Energetic current events occurring in the deep water region of the Gulf of Mexicoare identified, including especially: surface-intensified eddies; deep barotropic motions, sometimes with bottom intensification; atmospheric storm-generated motions, and mid-water current jets. We have searched for such events in the literature, measurements, and numerical model output, seeking situations where the magnitudes of currents over the period of an event are considerably greater than the background currents for the region or for situations where the current characteristics were known to be associated with a particular class of event. Examples of the major classes of energetic current events are shown. Suggestions are made for additional measurements and knowledge needed.


With the exception of a few individuals (e.g., Pequegnat1), the common belief of a decade or more ago was that energetic currents in the Gulf of Mexico were confined to the upper waters-surely no deeper than the sill of the Yucatan Channel (approximately 2000 m) and perhaps not much deeper than the sill at the Florida Straits (800 m). Now we recognize a number of classes of currents in the deep waters of the Gulf, and some are known to extend to the greatest depths in that basin.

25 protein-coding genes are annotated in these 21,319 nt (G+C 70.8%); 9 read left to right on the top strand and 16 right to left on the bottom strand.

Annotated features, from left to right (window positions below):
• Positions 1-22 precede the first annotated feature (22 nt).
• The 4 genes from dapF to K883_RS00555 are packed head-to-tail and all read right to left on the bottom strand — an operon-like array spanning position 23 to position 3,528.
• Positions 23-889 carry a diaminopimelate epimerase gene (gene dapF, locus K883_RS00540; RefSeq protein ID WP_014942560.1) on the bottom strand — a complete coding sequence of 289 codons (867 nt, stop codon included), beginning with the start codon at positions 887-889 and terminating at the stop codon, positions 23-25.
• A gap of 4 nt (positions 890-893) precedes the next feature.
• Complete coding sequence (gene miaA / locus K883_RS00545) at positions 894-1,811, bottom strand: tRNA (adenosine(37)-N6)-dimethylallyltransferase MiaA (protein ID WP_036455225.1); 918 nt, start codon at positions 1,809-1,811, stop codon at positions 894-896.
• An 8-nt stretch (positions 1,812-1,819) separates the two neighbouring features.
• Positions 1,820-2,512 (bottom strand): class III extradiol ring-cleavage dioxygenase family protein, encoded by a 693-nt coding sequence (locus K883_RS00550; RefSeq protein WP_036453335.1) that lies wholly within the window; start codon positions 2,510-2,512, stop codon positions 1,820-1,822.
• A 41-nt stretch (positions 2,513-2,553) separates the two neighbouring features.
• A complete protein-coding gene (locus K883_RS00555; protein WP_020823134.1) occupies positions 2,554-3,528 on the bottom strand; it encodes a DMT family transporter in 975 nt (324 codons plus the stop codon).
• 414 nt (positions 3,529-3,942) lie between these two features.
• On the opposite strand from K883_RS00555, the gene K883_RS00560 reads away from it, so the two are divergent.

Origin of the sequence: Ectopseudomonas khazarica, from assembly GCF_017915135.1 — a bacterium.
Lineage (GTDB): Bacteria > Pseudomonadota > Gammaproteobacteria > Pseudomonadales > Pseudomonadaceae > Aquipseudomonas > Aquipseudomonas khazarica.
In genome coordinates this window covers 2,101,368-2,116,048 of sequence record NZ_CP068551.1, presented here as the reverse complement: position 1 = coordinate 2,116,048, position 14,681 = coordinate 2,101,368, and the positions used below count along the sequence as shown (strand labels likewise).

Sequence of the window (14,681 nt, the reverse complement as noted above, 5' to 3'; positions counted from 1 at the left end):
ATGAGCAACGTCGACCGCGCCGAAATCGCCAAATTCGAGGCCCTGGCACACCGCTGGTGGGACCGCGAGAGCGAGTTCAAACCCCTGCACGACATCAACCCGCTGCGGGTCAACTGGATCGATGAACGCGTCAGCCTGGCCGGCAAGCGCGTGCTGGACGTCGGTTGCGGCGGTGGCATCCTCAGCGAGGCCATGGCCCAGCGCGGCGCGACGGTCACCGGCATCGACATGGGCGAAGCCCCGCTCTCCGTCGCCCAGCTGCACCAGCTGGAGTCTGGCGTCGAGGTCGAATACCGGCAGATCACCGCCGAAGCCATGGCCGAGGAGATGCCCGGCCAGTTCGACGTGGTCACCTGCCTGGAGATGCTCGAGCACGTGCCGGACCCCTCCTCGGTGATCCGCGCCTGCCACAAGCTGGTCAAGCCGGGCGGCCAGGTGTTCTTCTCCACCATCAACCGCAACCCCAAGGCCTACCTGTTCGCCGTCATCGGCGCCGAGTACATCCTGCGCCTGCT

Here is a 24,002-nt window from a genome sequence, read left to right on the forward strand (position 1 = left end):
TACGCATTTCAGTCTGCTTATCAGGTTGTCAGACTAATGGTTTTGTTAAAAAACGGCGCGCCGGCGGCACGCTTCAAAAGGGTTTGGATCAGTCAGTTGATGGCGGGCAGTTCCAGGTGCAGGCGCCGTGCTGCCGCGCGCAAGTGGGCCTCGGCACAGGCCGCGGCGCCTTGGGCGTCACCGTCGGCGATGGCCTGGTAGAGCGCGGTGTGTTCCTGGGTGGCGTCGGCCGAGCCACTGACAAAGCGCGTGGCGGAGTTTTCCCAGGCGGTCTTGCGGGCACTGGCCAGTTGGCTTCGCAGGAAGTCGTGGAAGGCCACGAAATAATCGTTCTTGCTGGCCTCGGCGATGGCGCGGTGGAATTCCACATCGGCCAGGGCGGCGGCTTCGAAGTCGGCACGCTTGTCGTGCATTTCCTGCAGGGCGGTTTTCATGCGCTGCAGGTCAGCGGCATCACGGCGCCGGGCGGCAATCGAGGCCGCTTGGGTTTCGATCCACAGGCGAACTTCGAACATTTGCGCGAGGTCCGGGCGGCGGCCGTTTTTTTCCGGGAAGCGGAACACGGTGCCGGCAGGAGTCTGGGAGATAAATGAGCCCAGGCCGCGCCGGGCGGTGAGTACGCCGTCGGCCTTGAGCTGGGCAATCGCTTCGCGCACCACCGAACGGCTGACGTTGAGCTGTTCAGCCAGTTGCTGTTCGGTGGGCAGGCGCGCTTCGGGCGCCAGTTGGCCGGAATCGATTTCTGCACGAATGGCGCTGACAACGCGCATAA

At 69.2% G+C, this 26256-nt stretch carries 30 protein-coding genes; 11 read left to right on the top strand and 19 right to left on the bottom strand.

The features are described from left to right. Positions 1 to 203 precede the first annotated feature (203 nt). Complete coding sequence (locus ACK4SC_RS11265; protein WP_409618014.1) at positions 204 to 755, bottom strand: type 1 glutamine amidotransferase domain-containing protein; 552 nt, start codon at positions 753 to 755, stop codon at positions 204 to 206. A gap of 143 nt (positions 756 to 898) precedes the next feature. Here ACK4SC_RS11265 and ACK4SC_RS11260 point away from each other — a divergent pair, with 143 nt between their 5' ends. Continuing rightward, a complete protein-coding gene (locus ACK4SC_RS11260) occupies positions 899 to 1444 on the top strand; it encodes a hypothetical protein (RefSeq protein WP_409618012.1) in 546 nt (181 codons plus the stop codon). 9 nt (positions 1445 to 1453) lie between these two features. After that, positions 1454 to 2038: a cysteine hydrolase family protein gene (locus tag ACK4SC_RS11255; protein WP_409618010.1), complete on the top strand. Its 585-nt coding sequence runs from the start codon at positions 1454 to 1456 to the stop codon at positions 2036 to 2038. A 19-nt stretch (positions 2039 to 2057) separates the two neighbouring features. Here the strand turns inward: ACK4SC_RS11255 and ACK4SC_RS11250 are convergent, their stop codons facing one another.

These currents have been the focus of many recent measurements and studies supported by the oil and gas industry and the Minerals Management Service of the U.S. Department of the Interior. Improved characterization of these currents and their causal mechanisms will lead to improved design criteria for, and to estimation and mitigation of impacts on, technology for ultra-deep water oil and gas exploration and production.

Here we briefly discuss and present examples of currents from the deep water region of the Gulf. Classes of currents considered are:

  1. currents resulting from energetic, episodic atmospheric events (e.g., tropical cyclones such as hurricanes, extratropical cyclones, and cold air outbreaks);

  2. surfaceintensified currents arising from major surface circulation features (i.e., the Loop Current, the anticyclonic eddies derived there from, both cyclonic and anticyclonic eddies spun up in the Gulf; and other low-frequency circulation features driven by local wind stress distributions);

  3. currents extending from about 800 m through the deeper water column, sometimes with bottom intensification; and

  4. high-speed, subsurface-intensified currents.

Currents caused by energetic atmospheric events.

Perhaps the class of phenomena that longest has been of concern to oil and gas operators comprises those currents resulting from strong, episodic wind events. In the Gulf of Mexico there are three general classes of such events: tropical cyclones (especially hurricanes), extratropical cyclones, and cold air outbreaks. These episodic events can result in extreme waves and can cause currents with speeds of 100-150 cm/s over the continental shelves. Recent examples are given in Nowlin et al.2 who also show that such currents reach significant speeds even at depths of 500 m over the slope.

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